Science Teachers spend 7 weeks in UW-MRSEC Lab to design activities for the classroom
At a local elementary school, a group of students noticed a problem with their playground. Every time it rained, their blacktop playground flooded. Tired of choosing between soggy sneakers or boring recess, these kids devised a way to drain the lake-like puddles. Over several recesses, they engineered trenches to carry the water away from their play space.
And they did this without any intervention or coaching from their teachers! Isn’t kids’ ingenuity exciting?
Anne Lynn from MRSEC thinks so. She’d like to see students everywhere experiencing this kind of authentic science education.
“When you’re invested in something, you learn more because it matters to you,” she said.
You’ve got to wonder, how many civic engineers are now being forged from that flooded playground?
“Scientists want to make the world a better place,” Anne Lynn said.
For those kids, a better world simply meant a dry playground. They learned first-hand what it meant be a scientist by exploring, testing theories, and learning that it’s ok to try something — even ideas that didn’t work.
“Not everyone has to love science, but everyone should have a transformative experience with science,” Anne Lynn said.
Anne Lynn and the MRSEC Interdisciplinary Education Group are on a mission to provide more opportunities for transformative experiences with science.
“Everything should be engaging, and then it needs to be understandable. Our philosophy is to ‘invite, engage, and then explain.’ Just because you’re having fun doesn’t mean you’re not learning,” she said. “Field Day believes in playful learning, which fits what we’re doing at MRSEC.”
Field Day believes people learn best by making and doing real things, so we’re especially excited about our expanded commitment with the MRSEC Research Experience for Teachers (RET) at the UW-Madison. (Field Day has some history with MRSEC, having produced a simulation called “Atom Touch.” Atom Touch is a simulation app for middle schoolers that explores principles of thermodynamics and molecular dynamics.)
The RET brings area science teachers into labs at the UW and gives them an authentic research experience. The teachers do research in the lab and then collaborate with their research mentors to develop classroom activities based upon that research. The grade-specific activities are freely available for others to use. In this way, MRSEC connects cutting edge research with teachers and kids in schools. RET is a strong example of “broader impact,” which is a required component for grants from the National Science Foundation.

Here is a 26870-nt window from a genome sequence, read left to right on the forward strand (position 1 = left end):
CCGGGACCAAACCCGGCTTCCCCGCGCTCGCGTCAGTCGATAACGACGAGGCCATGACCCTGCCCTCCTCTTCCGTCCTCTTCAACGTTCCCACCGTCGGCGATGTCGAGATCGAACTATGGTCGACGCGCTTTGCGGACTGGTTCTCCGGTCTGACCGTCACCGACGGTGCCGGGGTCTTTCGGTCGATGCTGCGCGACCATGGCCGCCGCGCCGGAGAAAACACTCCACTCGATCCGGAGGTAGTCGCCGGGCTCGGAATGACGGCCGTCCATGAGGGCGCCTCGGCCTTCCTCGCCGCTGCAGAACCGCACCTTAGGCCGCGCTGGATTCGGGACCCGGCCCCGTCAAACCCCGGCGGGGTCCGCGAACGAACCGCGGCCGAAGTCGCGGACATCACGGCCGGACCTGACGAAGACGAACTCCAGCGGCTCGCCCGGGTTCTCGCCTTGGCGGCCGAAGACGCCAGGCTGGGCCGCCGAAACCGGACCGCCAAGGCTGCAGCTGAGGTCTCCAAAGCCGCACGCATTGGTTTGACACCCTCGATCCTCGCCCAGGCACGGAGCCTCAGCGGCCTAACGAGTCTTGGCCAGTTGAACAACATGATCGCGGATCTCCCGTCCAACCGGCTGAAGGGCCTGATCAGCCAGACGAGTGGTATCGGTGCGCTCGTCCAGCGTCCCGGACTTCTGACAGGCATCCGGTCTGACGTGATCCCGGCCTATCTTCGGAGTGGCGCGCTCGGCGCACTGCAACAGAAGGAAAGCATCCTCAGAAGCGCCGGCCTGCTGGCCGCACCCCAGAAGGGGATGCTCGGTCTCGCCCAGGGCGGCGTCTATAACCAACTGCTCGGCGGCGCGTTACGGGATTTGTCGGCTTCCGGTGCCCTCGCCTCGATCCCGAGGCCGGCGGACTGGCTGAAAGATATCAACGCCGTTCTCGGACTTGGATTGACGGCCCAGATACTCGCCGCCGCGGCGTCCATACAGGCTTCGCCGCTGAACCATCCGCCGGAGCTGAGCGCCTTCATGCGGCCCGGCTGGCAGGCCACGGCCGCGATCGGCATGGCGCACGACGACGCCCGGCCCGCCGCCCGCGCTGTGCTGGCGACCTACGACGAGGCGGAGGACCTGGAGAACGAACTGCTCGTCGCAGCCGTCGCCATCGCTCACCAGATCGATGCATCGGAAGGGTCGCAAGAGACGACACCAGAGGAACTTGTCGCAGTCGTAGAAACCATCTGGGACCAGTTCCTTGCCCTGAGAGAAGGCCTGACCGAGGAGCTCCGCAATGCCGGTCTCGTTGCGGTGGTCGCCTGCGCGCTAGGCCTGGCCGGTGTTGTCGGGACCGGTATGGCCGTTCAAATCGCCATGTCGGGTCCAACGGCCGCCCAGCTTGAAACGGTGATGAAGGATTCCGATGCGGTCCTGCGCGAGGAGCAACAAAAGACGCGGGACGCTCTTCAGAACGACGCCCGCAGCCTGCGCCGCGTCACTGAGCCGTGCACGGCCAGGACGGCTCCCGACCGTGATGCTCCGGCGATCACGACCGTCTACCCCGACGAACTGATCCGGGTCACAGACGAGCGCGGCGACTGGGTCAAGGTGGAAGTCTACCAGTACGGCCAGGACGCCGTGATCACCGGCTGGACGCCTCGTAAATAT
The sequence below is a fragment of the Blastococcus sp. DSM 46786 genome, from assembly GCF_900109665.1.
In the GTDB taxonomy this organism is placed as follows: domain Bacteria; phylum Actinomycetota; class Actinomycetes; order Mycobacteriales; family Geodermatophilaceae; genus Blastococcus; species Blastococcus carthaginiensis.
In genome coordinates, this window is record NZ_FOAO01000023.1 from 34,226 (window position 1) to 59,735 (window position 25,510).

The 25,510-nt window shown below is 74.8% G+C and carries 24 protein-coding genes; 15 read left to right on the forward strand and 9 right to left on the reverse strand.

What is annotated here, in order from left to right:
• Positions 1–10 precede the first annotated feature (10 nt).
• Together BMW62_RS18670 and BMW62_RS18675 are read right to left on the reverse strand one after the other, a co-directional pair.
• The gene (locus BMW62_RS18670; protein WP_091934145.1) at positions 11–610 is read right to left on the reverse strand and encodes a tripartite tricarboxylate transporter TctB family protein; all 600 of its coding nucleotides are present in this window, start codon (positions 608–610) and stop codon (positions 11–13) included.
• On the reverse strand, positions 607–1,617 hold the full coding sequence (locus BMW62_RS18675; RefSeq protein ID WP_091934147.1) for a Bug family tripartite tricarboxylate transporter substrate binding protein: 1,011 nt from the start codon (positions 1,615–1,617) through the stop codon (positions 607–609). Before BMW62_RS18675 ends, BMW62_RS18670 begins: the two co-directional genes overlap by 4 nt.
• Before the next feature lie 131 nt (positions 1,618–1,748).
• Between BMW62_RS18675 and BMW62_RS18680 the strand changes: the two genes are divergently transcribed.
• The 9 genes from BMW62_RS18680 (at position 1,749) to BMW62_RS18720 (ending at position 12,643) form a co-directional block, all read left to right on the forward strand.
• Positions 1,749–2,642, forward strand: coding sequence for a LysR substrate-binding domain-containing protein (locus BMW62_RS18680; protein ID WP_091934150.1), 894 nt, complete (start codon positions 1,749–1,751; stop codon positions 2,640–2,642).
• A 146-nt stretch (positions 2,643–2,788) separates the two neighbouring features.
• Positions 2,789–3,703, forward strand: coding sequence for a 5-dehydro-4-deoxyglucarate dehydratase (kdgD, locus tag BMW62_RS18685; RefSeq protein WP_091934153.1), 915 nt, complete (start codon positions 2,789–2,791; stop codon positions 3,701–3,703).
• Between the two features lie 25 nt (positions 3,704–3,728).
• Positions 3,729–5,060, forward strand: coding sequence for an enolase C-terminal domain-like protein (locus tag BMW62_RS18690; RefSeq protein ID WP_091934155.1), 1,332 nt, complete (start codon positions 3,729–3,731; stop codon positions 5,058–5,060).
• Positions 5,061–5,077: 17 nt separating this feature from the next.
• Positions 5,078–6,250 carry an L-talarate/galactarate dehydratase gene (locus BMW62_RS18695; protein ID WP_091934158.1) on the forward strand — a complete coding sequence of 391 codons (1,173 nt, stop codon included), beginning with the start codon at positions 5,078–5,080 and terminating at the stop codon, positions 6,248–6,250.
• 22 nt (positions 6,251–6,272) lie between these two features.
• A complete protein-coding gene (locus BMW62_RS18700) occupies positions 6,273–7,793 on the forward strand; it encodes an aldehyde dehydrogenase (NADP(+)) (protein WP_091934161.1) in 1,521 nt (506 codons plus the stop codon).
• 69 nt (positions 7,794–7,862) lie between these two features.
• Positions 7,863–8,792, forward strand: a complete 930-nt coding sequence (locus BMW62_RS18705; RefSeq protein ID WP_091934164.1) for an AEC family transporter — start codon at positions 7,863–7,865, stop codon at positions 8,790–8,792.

A recent RET participant, Kelly Jeffery, is a high school science teacher in McFarland, WI. During her 2015 experience, she developed a lab for high school students to study how liquid crystals could be used as sensors. One of the students’ favorite lab stations about liquid crystals helped them discover how crystals in their cell phones work. She said her students “thought it was cool she got to be a ‘real scientist’ and not ‘just a teacher’.”
Being part of RET “was motivating and reinvigorating to work with other teachers and learn from others who are equally invested,” she said.
As MRSEC has worked with teachers around the state, they’ve discovered that while not every class has access to wet labs, many have access to a tablet or Chrome Book.
“Devices aren’t messy. They’re more free form. Plus, kids love technology,” Anne Lynn shared. The MRSEC team got to wondering — what if RET teachers developed simulations or games for their curriculum? And what if those game were digital?
“At first, we had this idea that apps are easy to make,” Anne Lynn said. “But we don’t have any developers; everyone is a researcher.”
The Field Day team are education and design experts. We work with subject specialists across the UW campus to create interactive media, like games, simulations and apps. We help groups like MRSEC walk through the planning and iterations of an app, and are there to give instruction and expertise along the way. Our goal is to be there for more groups on campus to make broader impacts by easily producing apps and games.
We’re excited to continue collaborating with MRSEC next year to create new, free science games that will be open to the public and used in schools statewide. Anyone, anywhere will be able to use them. Even kids on a playground who are looking for ways to drain that rainwater away so they can play.